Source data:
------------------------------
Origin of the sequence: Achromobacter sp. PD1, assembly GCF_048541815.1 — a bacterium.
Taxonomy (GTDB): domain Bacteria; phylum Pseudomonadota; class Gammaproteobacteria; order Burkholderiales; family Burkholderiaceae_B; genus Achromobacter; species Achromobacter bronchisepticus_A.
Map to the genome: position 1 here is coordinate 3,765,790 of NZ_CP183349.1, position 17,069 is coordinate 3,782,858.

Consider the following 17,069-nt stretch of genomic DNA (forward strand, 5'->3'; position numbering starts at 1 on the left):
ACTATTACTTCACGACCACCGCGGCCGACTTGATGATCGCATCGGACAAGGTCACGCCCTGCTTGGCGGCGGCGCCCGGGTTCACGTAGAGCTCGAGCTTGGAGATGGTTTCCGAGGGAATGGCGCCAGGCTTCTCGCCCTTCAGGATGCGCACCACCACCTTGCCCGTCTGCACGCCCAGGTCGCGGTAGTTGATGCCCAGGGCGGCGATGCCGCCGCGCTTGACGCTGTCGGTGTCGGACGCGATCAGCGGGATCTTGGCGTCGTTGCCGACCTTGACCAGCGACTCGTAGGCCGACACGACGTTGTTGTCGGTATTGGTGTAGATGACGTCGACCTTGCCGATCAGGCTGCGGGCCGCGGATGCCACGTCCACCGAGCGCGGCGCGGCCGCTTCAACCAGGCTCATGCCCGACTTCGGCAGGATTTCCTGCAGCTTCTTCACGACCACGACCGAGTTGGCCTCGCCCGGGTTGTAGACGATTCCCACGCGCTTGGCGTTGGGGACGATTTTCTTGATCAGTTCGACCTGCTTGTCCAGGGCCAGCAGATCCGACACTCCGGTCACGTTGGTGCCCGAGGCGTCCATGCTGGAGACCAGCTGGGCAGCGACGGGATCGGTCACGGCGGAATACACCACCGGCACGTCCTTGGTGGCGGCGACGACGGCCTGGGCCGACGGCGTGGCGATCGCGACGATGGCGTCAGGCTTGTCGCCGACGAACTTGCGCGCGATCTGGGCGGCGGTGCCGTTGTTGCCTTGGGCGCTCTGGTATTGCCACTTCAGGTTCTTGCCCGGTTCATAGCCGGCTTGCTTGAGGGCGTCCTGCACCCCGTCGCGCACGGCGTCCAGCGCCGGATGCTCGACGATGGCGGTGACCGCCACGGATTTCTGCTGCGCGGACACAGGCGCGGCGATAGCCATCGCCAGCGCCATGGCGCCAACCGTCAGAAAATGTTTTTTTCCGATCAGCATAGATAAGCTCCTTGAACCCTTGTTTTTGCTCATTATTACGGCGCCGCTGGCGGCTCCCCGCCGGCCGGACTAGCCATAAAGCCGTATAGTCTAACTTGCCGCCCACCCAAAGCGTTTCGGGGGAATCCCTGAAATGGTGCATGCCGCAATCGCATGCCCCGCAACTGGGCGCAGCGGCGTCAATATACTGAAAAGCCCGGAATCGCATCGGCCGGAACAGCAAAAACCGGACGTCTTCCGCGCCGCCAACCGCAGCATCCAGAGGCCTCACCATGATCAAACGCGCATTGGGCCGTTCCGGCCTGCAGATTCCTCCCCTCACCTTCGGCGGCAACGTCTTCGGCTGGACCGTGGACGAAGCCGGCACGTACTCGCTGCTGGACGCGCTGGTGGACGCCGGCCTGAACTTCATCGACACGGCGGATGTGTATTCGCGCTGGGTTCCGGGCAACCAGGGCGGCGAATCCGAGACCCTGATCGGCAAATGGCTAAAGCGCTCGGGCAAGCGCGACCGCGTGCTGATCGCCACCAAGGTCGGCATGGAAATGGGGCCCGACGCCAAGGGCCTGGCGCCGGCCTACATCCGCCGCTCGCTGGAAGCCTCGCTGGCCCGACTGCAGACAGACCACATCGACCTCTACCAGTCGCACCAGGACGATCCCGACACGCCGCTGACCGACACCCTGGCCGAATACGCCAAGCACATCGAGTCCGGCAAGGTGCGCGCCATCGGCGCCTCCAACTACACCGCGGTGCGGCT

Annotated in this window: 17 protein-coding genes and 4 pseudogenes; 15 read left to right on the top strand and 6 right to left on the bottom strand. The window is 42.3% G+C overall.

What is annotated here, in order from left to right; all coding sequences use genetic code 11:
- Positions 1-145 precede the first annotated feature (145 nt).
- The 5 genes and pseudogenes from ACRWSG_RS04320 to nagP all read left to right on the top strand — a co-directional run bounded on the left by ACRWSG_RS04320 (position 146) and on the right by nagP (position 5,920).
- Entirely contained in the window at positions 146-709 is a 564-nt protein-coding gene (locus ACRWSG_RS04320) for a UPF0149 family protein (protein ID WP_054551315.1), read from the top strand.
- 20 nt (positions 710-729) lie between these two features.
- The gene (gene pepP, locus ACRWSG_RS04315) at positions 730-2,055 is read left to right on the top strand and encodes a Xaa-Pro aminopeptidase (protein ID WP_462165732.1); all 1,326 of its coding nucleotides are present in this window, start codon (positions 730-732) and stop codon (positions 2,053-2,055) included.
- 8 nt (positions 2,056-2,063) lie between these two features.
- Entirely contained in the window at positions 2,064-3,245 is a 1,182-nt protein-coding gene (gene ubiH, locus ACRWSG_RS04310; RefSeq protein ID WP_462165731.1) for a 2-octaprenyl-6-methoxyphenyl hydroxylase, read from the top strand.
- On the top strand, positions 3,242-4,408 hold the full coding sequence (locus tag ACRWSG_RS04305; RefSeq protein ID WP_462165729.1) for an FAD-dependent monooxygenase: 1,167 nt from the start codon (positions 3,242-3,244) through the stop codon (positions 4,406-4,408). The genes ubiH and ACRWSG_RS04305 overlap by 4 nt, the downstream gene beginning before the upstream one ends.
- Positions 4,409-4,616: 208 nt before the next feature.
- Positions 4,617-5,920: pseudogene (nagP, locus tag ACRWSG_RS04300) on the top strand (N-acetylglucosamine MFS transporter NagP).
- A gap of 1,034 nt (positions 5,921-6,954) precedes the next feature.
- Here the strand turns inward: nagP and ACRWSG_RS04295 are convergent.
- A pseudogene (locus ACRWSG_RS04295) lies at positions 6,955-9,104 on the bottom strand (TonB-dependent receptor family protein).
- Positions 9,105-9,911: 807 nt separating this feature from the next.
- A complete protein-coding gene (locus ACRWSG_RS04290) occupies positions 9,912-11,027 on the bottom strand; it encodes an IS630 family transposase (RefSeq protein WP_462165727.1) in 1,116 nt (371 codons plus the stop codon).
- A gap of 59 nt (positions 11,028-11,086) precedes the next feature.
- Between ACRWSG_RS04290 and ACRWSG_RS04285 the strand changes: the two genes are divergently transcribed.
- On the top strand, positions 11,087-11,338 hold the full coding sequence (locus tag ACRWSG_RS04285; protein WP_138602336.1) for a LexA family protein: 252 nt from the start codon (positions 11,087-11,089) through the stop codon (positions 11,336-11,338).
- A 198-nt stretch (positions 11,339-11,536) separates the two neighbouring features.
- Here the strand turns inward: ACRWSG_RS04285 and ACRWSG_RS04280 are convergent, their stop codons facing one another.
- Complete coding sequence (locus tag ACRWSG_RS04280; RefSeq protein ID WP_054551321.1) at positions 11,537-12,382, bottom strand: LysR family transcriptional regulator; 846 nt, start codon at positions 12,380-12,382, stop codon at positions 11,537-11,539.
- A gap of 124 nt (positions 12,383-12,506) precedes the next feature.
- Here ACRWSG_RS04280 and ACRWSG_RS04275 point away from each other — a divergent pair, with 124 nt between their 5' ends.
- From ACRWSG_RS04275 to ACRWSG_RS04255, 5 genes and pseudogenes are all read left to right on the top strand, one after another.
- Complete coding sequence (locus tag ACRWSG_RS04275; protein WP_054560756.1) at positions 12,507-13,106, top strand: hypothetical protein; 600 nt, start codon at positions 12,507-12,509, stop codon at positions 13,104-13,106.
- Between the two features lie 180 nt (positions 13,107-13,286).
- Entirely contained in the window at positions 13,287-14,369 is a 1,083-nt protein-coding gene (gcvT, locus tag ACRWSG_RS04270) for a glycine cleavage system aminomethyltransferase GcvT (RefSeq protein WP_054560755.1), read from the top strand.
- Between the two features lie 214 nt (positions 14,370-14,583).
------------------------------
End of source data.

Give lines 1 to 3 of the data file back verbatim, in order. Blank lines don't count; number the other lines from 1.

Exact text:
Origin of the sequence: Achromobacter sp. PD1, assembly GCF_048541815.1 — a bacterium.
Taxonomy (GTDB): domain Bacteria; phylum Pseudomonadota; class Gammaproteobacteria; order Burkholderiales; family Burkholderiaceae_B; genus Achromobacter; species Achromobacter bronchisepticus_A.
Map to the genome: position 1 here is coordinate 3,765,790 of NZ_CP183349.1, position 17,069 is coordinate 3,782,858.